The primary issue in many of the reduced fares in every transit system is that it fails to generate revenue. Say that again RDC? OK, in simple terms, reduced fares should actually increase the bottom line. That's why stores have sales. It generates additional money. In transit circles, those sales are in the form of reduced fares. Some reduced fares have become unfunded mandates such as those dealing with disabled and senior fares and lose money since they are dictated price controls. Others, such as monthly passes actually do generate more income in the long run than not having them since more people buy them and that helps cement the use of transit so they can get their money's worth out of the pass.

The big issue in Pittsburgh however are the student fares for college students. Colleges and universities are contracting with the Port Authority (PAT) to provide free transportation for the students. That sounds fine and dandy until you realize that the colleges and universities aren't willing to pay anything except a small fraction of the actual cost of providing the transit service for their students.

What wasn't covered in this story is that the local Pittsburgh colleges and universities are whining and complaining about the proposed cost increase to provide free transit service for their students. They don't want to pay more and actually want to pay even less. This situation has been going on for a few years now in Pittsburgh but is coming to a head finally due to PAT's finances.

Part of the problem with providing college students free rides lies with PAT in failing to initially charge the colleges and universities a realistic rate. Now that the low price to these institutions has become precedent, they are balking at a proposed increase in the contract price. At the same time however, it is not PAT's responsibility to absorb 80% of the college student's transportation costs just so the college or university can use free transit as a selling point to get more students to attend their institution.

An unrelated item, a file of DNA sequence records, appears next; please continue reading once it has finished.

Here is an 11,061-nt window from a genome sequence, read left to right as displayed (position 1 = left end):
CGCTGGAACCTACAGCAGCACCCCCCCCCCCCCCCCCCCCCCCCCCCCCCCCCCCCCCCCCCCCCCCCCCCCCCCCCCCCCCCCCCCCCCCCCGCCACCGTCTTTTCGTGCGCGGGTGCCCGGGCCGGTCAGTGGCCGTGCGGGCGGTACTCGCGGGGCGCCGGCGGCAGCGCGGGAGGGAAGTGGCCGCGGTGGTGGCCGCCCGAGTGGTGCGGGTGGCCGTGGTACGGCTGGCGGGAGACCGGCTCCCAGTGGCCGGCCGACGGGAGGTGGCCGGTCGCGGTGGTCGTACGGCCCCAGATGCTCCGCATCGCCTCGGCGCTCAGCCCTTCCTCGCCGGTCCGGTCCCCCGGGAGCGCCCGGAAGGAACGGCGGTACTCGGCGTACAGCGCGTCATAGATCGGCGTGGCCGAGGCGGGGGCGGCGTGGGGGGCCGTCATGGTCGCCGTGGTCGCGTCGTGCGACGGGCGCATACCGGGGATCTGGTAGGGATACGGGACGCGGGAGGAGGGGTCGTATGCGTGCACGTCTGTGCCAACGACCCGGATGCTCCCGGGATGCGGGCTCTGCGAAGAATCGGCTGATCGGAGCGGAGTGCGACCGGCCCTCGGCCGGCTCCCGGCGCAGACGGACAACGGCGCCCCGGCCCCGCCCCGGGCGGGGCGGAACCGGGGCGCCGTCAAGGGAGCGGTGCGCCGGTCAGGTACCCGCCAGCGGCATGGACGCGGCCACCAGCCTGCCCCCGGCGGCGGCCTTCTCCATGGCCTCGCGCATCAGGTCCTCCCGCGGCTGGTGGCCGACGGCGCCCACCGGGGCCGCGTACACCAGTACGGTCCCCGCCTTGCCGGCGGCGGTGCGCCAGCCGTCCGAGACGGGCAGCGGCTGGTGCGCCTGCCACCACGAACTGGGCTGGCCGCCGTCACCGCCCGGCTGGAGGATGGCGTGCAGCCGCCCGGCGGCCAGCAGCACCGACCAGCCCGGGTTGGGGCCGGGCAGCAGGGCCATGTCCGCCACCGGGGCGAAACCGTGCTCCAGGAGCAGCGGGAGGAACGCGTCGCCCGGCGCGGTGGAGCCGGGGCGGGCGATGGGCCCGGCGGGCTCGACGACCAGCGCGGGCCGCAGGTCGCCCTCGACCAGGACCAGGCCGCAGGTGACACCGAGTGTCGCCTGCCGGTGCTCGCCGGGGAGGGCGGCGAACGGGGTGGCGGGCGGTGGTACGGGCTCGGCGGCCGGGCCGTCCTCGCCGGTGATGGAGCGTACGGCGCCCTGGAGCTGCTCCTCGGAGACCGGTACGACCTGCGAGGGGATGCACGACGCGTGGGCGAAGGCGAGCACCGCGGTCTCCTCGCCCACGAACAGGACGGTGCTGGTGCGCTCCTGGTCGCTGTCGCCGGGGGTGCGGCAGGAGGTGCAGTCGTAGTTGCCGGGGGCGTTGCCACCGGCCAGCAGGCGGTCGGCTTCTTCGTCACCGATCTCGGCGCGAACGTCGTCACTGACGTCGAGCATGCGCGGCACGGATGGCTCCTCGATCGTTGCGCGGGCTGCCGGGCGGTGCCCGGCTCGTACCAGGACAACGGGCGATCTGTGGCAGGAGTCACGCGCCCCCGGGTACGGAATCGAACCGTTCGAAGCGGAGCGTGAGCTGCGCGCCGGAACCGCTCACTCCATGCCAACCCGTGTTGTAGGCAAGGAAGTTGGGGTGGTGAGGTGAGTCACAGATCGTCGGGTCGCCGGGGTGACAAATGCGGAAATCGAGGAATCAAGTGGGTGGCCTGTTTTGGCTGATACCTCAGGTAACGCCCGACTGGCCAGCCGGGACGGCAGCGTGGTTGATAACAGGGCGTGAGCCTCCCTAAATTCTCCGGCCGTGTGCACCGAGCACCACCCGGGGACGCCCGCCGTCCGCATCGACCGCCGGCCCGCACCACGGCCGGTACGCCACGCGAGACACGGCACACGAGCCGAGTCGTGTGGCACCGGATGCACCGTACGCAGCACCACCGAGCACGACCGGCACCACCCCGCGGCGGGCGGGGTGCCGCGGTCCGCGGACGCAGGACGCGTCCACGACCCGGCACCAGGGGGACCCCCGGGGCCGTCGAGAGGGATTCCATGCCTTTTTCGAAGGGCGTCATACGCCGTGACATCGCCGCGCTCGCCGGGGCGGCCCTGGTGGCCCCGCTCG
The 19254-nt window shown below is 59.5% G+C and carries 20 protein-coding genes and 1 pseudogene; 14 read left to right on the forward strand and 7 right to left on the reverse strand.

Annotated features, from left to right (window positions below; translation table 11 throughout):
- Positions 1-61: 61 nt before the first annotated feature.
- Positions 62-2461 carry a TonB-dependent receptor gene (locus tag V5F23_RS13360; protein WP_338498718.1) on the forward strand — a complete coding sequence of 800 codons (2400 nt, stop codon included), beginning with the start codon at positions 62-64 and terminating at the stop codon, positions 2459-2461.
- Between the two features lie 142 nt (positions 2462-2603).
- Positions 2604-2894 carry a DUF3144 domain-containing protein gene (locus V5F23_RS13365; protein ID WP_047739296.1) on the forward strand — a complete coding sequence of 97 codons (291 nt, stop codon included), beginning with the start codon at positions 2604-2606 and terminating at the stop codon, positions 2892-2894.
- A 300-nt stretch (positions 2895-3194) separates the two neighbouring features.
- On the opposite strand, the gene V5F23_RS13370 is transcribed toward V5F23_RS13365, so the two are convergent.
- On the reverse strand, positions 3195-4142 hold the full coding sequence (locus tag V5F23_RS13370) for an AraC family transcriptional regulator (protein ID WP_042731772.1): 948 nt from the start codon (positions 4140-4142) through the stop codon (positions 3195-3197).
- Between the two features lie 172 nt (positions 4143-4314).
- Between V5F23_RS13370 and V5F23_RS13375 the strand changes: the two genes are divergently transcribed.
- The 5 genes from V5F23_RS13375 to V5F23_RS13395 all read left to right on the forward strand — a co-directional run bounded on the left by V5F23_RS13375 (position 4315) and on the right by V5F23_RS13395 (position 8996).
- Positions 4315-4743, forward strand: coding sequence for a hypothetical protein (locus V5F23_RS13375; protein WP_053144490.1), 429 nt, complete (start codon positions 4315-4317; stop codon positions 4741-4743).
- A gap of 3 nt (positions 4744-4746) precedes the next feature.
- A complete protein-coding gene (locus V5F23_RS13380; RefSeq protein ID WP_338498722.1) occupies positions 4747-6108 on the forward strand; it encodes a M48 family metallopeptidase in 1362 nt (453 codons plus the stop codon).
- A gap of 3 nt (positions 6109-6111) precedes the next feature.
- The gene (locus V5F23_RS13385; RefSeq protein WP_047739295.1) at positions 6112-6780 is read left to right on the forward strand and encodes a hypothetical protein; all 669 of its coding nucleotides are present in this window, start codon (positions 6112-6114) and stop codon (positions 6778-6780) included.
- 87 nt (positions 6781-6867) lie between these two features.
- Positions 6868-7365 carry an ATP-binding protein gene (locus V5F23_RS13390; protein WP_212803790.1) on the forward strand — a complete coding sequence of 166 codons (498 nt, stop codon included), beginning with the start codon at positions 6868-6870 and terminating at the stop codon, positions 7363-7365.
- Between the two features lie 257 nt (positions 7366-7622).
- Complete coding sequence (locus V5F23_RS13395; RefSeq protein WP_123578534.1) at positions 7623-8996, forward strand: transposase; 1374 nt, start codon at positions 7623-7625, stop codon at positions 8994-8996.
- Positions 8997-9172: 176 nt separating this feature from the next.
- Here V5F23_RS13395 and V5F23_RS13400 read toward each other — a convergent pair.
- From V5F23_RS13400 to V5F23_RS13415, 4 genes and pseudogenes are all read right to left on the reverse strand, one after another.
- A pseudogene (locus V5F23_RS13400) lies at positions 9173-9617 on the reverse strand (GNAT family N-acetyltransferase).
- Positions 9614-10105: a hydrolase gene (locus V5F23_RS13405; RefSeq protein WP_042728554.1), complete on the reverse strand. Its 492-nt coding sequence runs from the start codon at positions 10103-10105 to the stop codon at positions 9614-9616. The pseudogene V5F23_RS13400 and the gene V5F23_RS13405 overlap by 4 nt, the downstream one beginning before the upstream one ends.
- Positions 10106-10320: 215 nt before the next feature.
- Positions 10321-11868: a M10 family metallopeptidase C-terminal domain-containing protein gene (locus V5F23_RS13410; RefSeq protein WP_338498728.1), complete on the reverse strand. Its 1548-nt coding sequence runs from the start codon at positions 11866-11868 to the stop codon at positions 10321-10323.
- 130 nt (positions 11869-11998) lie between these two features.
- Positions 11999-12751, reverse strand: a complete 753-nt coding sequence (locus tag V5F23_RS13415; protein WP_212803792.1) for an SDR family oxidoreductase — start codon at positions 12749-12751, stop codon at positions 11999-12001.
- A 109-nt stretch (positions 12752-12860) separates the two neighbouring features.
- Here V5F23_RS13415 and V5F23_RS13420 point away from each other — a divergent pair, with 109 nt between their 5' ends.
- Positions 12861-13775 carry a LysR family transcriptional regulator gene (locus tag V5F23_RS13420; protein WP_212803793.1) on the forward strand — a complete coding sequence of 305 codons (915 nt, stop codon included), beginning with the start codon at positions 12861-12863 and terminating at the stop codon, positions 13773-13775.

To be honest, I think the college students should be paying just as I have to pay. I'm tired of hearing about the "poor college student" who has little money but still has enough of money to go out to bars and clubs to party when not in class. I'm also tired of hearing many of the college students claim that free transit to students is a "right". I brought this subject up once several years ago on another forum and was bombarded with e-mails from college students trying to make the case that free transit for college students was a right under the US Constitution. Ah, that entitlement mentality brought to you by the Liberals and preached in the pathetic public school system rears its ugly head once again.

If these colleges and universities want to provide free transit for their students then they need to start coughing up the money to pay for it. Yes, educational costs are high but so is the price to provide transit service. It is not the transit system's responsibility to absorb the the bulk of the cost of providing student transportation (80% in PAT's case), it is the colleges and universities that need to absorb that cost since they are the ones that want and benefit from it.

The bottom line here is that between the mandated discount/free fares and the student transportation free ride, transit systems across the country are taking a big hit that they can't afford. In PAT's case, a hit of $30 million which is the vast bulk of the deficit. Colleges and universities need to cough up the money if they want the free ride for their students to continue. As the cost to provide transit service continues to climb, transit systems can't afford the luxury of providing free service just so the colleges and universities can use the perk to help boost their enrollment.